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More research is needed into UK airborne antimicrobial resistance

Environment Agency report highlights need for more information about airborne antimicrobial resistance in the UK

A University of Exeter researcher has led a report published by the Environment Agency on the current state of knowledge about airborne antimicrobial resistance. The report identifies that very little is known about the levels of antimicrobial resistance in outdoor air environments in the UK - and its implications for our health.

The literature review was carried out by Dr. Matt Lloyd Jones during his time at the Environment Agency in 2018, prior to taking up positions at the University of Exeter. Working in the Environment Agency’s Research team to review the scientific literature, Matt concluded that across scientific studies, the profile of antimicrobial resistance in outdoor air samples generally seems to reflect the terrestrial environments with which they are associated (e.g. agriculture-associated air seems to be polluted mainly by agriculture-associated antibiotics). However, none of these studies came from the UK and there is a lack of epidemiological studies to contextualise the evidence, signalling a need for more research.

Matt said: “I found evidence from studies outside the UK that the AMR profile of air reflects the land use types that it is associated with through aerosolisation of terrestrial material. At present, it’s difficult to use this information directly to understand what this means for the health risk to UK citizens during exposure to different types of air. In my opinion, what is really needed is more information about the number of antimicrobial-resistant microorganisms and antimicrobial resistance genes in UK air, together with epidemiological and experimental data that will allow us to assess whether the air is a main route for AMR transmission through the environment and to our bodies.”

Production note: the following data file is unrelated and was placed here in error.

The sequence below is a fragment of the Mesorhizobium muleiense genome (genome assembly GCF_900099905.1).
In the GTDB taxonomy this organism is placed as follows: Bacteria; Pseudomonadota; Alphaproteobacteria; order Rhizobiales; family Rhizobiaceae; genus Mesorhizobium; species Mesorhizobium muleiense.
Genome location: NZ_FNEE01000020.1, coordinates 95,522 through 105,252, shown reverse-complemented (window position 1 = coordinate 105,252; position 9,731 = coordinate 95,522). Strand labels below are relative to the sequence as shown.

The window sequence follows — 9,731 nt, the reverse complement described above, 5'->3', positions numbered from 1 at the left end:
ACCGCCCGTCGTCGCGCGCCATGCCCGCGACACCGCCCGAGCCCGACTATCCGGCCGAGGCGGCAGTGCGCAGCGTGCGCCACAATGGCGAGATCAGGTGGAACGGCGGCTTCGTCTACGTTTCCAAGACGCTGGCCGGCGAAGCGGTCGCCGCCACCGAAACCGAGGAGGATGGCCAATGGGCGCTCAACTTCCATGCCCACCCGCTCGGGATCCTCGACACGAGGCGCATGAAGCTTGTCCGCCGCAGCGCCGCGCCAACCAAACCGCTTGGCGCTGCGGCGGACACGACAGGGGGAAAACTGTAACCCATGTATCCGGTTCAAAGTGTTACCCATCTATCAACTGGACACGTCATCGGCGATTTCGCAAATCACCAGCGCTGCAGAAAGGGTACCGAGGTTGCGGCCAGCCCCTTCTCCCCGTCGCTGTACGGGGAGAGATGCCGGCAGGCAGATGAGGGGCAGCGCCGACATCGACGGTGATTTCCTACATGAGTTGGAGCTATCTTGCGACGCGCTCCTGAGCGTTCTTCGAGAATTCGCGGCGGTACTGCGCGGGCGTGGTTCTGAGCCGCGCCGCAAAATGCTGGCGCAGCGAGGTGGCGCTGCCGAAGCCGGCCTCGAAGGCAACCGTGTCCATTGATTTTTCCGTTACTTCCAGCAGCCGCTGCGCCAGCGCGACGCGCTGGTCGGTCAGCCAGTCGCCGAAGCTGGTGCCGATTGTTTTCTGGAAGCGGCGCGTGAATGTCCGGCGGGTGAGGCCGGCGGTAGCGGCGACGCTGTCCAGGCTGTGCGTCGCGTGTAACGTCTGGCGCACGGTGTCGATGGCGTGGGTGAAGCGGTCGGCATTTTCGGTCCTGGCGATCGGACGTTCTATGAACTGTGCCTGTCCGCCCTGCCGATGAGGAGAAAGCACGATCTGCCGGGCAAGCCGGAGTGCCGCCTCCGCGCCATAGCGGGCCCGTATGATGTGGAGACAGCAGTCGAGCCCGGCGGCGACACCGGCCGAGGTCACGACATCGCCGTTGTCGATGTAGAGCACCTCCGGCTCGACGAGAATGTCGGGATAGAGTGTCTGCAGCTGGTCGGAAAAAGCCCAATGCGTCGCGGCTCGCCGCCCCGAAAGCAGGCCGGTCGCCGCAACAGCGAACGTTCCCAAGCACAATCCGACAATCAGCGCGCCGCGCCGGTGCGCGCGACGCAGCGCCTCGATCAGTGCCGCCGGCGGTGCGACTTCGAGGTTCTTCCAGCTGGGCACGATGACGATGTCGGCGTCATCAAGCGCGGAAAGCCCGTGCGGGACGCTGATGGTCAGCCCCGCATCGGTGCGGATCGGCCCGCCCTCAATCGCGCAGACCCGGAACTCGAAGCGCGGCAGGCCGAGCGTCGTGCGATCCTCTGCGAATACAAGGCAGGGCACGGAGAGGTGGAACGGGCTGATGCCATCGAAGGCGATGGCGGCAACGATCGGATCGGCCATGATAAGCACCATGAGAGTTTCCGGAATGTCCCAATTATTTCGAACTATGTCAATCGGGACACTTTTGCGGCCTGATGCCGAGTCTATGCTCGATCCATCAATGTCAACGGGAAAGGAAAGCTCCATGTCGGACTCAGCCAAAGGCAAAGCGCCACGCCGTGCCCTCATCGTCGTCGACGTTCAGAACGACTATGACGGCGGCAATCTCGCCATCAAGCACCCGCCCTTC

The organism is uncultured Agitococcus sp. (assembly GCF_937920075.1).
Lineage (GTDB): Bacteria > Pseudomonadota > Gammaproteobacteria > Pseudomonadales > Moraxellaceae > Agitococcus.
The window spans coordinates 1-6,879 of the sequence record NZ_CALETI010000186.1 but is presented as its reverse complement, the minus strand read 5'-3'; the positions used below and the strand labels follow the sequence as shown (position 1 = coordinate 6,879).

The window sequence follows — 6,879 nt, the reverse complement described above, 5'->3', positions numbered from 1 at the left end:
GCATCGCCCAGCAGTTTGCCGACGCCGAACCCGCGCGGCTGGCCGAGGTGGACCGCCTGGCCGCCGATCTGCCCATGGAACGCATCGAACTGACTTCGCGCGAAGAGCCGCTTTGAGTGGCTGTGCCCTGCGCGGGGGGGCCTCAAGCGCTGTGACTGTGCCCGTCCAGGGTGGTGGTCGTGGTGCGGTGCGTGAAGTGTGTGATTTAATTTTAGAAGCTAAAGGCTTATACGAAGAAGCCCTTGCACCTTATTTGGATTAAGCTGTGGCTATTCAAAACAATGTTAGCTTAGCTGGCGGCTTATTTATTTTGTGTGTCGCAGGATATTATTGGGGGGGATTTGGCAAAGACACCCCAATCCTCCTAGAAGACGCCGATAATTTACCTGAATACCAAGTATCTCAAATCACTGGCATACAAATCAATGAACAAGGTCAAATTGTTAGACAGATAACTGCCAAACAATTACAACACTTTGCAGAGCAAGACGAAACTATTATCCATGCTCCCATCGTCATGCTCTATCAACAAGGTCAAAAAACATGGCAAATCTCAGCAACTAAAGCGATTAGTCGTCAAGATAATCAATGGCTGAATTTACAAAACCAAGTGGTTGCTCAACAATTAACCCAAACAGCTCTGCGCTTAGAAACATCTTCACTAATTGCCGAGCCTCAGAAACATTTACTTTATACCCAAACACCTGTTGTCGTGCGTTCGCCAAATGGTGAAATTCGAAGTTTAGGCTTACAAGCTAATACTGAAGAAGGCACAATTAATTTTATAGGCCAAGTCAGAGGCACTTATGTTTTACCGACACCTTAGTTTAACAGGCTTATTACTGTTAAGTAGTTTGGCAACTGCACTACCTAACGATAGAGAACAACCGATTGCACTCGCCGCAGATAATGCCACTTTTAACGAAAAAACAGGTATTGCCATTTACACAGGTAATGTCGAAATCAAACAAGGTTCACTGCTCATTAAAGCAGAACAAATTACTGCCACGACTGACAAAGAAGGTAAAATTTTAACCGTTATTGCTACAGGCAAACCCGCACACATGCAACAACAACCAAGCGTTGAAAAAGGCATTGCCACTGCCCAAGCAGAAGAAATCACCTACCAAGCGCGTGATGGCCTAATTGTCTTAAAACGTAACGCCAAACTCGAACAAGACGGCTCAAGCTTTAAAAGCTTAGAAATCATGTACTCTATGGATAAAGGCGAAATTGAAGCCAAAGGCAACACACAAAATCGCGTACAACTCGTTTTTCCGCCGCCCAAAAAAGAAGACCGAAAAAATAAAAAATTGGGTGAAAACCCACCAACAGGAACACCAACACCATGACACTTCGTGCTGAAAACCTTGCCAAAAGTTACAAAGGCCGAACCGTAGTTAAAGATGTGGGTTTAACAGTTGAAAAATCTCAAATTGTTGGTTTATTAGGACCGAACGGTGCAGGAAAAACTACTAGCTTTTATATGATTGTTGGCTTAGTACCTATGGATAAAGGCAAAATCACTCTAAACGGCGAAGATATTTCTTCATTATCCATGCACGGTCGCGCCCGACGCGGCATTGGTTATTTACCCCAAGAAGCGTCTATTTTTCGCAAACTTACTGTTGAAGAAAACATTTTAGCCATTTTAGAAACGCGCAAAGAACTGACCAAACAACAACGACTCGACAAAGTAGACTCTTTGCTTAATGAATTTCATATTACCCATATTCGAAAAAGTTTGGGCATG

The report also makes some estimations of the overall prevalence of resistance found in different environments, points to a lack of studies of antimicrobial resistance in airborne fungi, and makes recommendations for future research. The project’s findings highlights that all environmental sources and pathways should be considered in situations where they may contribute to exposure to antimicrobial resistant microorganisms.

Matt is currently working with other researchers at Exeter on the environmental dimensions of AMR. His current project involves performing evidence synthesis to review the pathways of antimicrobial resistance associated with beef production systems in Argentina, as part of an international BBSRC project funded through the UK Department of Health and Social Care and UK Aid.

The full report is available here and to find out more about our research, visit the AMR webpage and search #ExeterAMR on Twitter.

Date: 19 February 2020